Plato (427-347 BCE) is one of the fundamental philosophers of the European tradition, the earliest of whom a substantial body of work survives. In Greek, his name is given as Platon (Πλάτων). In English, the pronunciation is PLAY-toe, IPA: /'pleɪtəʊ/; the adjective meaning 'to do with, or written by, Plato' is platonic, which has several different meanings.
Plato came from an aristocratic Athenian family and, apart from three visits to Sicily, spent his entire life in Athens. Unusually for an Athenian of his social class, he took no part in politics - alienated perhaps by the Athenians' condemnation of his teacher and friend Socrates. In c387 Plato founded a school or private university in Athens, the Academy, and the remaining forty years of his life were devoted to teaching and research within the Academy. (Many of the next generation of Greek philosophers, including Aristotle, studied in the Academy.)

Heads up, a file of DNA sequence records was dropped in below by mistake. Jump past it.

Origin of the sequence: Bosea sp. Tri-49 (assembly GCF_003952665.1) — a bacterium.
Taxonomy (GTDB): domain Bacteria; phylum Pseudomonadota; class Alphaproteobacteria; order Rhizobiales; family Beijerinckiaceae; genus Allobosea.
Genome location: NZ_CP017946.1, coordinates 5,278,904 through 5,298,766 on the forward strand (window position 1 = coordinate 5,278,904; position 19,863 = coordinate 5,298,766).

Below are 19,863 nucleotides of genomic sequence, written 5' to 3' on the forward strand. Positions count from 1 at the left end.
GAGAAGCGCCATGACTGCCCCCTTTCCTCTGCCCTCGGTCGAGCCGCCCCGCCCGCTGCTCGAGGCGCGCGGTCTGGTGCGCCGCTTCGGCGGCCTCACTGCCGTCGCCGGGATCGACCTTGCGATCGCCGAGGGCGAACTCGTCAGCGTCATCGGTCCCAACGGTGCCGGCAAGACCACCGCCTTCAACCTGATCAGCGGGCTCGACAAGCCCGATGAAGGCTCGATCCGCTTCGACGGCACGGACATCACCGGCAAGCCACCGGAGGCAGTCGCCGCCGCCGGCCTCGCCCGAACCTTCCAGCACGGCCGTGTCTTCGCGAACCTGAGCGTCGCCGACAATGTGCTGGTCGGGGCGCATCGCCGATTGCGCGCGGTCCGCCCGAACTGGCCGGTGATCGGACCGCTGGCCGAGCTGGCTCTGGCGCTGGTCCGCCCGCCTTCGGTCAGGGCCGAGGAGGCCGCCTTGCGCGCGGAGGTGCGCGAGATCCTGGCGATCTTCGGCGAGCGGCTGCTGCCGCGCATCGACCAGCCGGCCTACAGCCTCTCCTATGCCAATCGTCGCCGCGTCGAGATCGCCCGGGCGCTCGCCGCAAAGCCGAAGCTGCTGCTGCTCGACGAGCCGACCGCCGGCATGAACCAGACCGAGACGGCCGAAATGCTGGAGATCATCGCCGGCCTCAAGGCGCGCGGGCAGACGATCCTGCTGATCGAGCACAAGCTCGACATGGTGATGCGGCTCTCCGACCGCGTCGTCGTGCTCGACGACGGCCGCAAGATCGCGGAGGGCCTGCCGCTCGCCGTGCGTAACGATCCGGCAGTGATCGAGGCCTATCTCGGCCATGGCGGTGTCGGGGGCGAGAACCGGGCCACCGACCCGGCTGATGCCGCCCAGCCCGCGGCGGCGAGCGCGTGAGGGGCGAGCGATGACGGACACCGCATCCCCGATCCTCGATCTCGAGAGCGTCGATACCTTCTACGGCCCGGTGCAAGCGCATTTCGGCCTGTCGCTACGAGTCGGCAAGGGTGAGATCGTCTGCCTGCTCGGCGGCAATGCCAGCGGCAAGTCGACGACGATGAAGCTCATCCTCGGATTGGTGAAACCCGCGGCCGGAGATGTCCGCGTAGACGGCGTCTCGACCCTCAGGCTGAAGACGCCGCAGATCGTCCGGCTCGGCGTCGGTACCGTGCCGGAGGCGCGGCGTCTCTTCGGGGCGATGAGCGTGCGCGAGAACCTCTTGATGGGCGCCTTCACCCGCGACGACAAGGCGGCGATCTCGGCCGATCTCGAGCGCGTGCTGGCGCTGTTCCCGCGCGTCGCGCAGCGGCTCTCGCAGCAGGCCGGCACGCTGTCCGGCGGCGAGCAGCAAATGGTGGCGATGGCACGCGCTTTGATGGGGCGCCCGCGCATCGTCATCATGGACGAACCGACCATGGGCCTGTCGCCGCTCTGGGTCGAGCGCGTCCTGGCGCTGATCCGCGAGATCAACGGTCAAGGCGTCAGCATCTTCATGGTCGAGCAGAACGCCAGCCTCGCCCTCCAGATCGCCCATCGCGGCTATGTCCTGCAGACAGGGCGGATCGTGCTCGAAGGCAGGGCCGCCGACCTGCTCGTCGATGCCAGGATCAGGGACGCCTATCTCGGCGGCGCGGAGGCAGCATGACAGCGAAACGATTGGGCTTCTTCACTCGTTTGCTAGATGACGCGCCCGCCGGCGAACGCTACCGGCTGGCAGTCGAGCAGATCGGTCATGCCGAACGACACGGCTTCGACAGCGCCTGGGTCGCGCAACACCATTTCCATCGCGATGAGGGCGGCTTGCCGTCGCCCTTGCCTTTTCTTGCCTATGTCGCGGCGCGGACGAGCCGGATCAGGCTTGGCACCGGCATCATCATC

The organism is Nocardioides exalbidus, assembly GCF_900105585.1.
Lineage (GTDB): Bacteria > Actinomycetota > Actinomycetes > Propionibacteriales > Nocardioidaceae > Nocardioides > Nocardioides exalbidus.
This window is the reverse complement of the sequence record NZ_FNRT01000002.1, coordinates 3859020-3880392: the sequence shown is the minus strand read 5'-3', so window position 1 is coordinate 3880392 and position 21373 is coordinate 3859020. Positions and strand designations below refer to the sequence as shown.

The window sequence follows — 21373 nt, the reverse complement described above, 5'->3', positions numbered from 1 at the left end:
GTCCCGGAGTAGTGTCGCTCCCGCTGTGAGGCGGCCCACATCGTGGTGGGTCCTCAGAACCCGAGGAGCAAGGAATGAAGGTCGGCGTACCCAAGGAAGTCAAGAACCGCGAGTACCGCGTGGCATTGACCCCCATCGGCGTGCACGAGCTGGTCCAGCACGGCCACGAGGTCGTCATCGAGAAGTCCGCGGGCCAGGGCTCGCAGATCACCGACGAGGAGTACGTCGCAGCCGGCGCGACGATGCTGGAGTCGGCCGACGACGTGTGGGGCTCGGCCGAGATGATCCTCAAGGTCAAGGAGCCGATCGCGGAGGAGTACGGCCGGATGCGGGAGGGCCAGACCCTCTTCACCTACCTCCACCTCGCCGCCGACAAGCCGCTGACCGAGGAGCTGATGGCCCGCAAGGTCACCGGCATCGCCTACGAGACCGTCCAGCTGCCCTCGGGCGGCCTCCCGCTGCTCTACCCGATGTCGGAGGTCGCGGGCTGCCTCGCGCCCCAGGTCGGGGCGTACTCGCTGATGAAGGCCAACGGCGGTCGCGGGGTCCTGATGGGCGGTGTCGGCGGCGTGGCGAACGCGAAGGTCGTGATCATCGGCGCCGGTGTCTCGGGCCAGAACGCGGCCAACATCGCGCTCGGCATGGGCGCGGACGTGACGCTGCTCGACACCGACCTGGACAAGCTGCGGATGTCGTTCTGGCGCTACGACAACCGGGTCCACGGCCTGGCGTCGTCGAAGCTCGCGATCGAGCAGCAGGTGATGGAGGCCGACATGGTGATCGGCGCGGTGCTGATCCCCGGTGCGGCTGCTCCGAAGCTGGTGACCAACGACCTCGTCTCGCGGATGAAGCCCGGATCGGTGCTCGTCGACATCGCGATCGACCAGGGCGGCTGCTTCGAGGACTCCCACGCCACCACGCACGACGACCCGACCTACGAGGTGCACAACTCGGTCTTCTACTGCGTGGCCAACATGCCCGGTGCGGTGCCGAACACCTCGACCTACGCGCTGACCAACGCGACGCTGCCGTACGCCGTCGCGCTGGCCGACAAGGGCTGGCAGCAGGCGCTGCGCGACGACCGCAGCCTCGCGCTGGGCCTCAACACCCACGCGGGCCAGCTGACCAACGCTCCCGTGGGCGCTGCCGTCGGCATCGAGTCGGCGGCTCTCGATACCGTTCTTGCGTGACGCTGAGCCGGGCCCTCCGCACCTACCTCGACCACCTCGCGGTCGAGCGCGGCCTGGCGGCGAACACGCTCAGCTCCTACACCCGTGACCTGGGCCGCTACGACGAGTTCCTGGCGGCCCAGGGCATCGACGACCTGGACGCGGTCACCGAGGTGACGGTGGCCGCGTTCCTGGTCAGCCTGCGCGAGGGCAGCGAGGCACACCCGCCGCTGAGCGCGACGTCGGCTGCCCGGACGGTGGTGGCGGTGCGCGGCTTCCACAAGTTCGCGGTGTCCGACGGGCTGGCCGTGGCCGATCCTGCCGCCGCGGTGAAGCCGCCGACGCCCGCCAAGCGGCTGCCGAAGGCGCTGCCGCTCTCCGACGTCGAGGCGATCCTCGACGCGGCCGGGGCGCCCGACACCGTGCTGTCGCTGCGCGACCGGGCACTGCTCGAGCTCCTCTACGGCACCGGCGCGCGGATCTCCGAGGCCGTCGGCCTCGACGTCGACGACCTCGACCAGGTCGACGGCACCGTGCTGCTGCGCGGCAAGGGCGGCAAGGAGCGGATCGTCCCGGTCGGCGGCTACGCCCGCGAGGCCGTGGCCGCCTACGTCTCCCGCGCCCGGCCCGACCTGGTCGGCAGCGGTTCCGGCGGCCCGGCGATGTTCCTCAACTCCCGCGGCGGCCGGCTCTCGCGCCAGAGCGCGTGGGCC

Unlike Socrates, who wrote nothing, Plato committed much of his philosophical thought to writing - in the form of dialogues, i.e., imaginary conversations in which, rather than setting out and defending his own position, he presents a discussion to which a number of individuals contribute. Prominent among the participants in most of the dialogues is a figure called Socrates but, with the exception of the early dialogues, it is clear that the views expressed by this figure are not those of the real or 'historical' Socrates, but views which Plato himself is inclined to endorse.
Plato effectively defined the nature of philosophy in the western tradition. The questions he asked are the questions with which philosophy is still concerned today, and many of his positions and the arguments he used to defend them are taken seriously by contemporary philosophers.
For a little more about Plato's philosophy see Platonic dialogues.
Many philosophers in the ancient world acknowledged their indebtedness to Plato, most conspicuously the Neoplatonists, of whom the best-known is Plotinus (205-270 CE). Neoplatonism was the dominant philosophical school in the final centuries of the Roman Empire. It exercised an influence on such Christian thinkers as Augustine (354-430 CE) and, later, influenced philosophers in the Middle Ages and the Renaissance.
For some help with the pronunciation of Greek names see Pronunciation of Greek Proper Names.